breast and lungs, and an insufferable dryness of the skin…We gasped in the rapid modification of the air. The red blood bounded tumultuously through its strict channels. A
furious delirium possessed all men; and, with arms rigidly outstretched towards
the threatening heavens, they trembled and shrieked aloud

 Then the comet destroys the oxygen-laden world in a huge fiery conflagration.

There came a shouting and pervading sound, as if from the mouth itself of HIM;
while the whole incumbent mass of ether in which we existed, burst at
once into a species of intense flame, for whose
surpassing brilliancy and all-fervid heat even the angels
in the high Heaven of pure knowledge have no name. Thus ended all.

Poe’s story was influenced by a both a popular interest in the end times and an interest in comets. Predictions of the end of the world were current at the time; in the early 1830s William Miller began to prophesy that the
second coming of Christ and the end of the world were nigh, eventually
settling on 1843 as the probable date. Comets were also very much in the news; Halley’s comet was visible in 1835 and Encke’s comet passed by in 1835 and 37.

I will close with George Cruikshank’s amusing picture of a man riding a comet, intended as an illustration for The Beauties of Washington Irving, in which Irving notes the way comets are used to explain all kinds of phenomena:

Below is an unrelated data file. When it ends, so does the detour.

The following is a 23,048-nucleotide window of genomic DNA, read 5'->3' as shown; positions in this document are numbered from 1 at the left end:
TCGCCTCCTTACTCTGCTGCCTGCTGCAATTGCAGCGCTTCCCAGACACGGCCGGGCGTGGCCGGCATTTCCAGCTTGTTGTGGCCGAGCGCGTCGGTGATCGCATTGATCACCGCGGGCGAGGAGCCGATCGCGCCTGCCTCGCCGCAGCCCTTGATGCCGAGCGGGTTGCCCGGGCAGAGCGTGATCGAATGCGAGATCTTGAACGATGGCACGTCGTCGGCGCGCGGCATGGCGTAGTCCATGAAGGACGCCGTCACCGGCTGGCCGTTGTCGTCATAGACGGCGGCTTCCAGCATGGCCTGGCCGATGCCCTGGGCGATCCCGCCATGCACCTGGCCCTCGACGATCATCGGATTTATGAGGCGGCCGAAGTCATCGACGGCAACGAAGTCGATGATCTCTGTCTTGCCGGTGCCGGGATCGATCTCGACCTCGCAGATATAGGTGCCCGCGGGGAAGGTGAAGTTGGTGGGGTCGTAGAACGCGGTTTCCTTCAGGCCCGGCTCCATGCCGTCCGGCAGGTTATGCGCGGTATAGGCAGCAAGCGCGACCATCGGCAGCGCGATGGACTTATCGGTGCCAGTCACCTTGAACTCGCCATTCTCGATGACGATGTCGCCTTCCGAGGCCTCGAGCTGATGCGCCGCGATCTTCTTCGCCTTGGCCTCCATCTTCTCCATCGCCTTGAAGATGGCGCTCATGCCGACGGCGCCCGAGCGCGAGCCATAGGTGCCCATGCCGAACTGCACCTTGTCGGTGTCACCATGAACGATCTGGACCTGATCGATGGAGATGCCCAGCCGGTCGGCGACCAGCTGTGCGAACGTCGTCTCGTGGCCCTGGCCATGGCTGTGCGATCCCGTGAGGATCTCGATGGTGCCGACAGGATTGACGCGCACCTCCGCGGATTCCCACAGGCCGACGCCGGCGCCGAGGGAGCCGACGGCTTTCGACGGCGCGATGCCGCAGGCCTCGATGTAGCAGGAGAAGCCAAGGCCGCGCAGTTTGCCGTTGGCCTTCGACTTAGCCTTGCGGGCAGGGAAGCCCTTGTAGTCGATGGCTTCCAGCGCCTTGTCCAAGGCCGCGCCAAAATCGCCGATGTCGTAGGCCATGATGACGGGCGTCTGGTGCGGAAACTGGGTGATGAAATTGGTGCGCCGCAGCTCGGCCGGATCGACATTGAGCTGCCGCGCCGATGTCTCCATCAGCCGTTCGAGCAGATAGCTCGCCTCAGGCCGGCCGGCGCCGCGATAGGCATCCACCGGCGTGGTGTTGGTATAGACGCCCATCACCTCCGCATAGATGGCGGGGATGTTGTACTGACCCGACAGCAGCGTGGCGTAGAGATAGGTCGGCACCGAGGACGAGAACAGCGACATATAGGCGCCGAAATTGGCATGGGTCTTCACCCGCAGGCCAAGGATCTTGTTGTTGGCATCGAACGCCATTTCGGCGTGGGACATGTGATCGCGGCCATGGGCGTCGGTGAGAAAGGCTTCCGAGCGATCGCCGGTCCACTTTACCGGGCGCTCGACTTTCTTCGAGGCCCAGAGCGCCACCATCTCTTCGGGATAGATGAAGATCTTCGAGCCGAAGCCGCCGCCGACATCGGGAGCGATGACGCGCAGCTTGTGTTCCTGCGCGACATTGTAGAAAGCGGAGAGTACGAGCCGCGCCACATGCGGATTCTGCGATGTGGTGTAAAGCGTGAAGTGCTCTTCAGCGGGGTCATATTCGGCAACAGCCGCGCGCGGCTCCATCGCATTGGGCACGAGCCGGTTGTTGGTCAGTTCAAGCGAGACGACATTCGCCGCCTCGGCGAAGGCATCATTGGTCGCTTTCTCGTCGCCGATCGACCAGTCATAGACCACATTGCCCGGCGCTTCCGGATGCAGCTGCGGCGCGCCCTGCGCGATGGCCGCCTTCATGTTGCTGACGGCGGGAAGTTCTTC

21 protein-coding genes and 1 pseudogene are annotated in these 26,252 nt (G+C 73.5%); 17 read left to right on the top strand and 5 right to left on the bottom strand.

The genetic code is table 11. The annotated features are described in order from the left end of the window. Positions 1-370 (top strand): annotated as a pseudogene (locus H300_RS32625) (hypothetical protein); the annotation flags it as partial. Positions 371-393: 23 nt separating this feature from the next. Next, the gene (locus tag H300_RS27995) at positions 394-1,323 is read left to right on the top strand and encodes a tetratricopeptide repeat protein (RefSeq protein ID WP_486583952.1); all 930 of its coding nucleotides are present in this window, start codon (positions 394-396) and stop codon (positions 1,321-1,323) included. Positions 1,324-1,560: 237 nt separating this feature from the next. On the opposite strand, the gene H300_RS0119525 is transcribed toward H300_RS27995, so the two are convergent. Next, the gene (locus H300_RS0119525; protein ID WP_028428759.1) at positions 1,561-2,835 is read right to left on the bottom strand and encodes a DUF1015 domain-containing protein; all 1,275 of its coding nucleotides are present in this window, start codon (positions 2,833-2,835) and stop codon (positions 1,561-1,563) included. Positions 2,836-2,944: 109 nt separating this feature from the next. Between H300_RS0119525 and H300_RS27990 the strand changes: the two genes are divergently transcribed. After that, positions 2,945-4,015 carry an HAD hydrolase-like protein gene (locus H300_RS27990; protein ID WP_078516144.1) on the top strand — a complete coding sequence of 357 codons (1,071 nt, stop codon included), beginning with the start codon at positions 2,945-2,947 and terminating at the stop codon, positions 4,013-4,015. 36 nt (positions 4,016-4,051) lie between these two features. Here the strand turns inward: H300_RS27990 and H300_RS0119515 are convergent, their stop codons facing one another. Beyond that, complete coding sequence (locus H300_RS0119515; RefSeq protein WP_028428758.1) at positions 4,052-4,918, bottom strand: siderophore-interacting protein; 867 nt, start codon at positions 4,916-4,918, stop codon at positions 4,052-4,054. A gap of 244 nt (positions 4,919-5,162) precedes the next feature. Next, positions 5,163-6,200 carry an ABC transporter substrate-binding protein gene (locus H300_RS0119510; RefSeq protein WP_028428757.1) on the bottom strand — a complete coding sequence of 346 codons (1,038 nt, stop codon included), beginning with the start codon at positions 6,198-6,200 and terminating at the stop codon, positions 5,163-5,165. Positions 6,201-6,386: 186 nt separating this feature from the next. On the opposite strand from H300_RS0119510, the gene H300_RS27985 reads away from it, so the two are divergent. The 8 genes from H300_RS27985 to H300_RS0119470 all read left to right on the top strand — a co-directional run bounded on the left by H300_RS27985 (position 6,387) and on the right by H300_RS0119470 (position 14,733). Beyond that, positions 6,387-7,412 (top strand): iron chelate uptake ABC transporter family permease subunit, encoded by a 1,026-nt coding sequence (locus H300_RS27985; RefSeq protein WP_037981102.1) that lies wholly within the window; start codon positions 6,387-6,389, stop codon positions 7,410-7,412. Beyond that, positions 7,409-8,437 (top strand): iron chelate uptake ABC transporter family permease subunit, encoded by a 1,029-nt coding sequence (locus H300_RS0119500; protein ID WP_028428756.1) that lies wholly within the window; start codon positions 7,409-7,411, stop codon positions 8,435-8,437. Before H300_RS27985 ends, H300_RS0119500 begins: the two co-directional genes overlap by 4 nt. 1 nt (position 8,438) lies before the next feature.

I cannot help noticing the kindness of providence in creating comets for the great relief of bewildered philosophers. By their assistance more sudden evolutions and transitions are effected in the system of nature than are wrought in a pantomimic exhibition by the wonder working sword of harlequin. Should one of our modern sages in his theoretical flights among the stars ever find himself lost in the clouds and in danger of tumbling into the abyss of nonsense and absurdity he has but to seize a comet by the beard mount astride of its tail and away he gallops in triumph like an enchanter on his hippogriff or a Connecticut witch on her broomstick to sweep the cobwebs out of the sky.

George Cruikshank, Illustration for The beauties of Washingotn Irving.  1820, 1954.1880.3152  The Rosenbach of the Free Library of Philadelphia      

Kathy Haas is the Associate Curator at The Rosenbach of the Free Library of Philadelphia
and the primary poster at the Rosen-blog.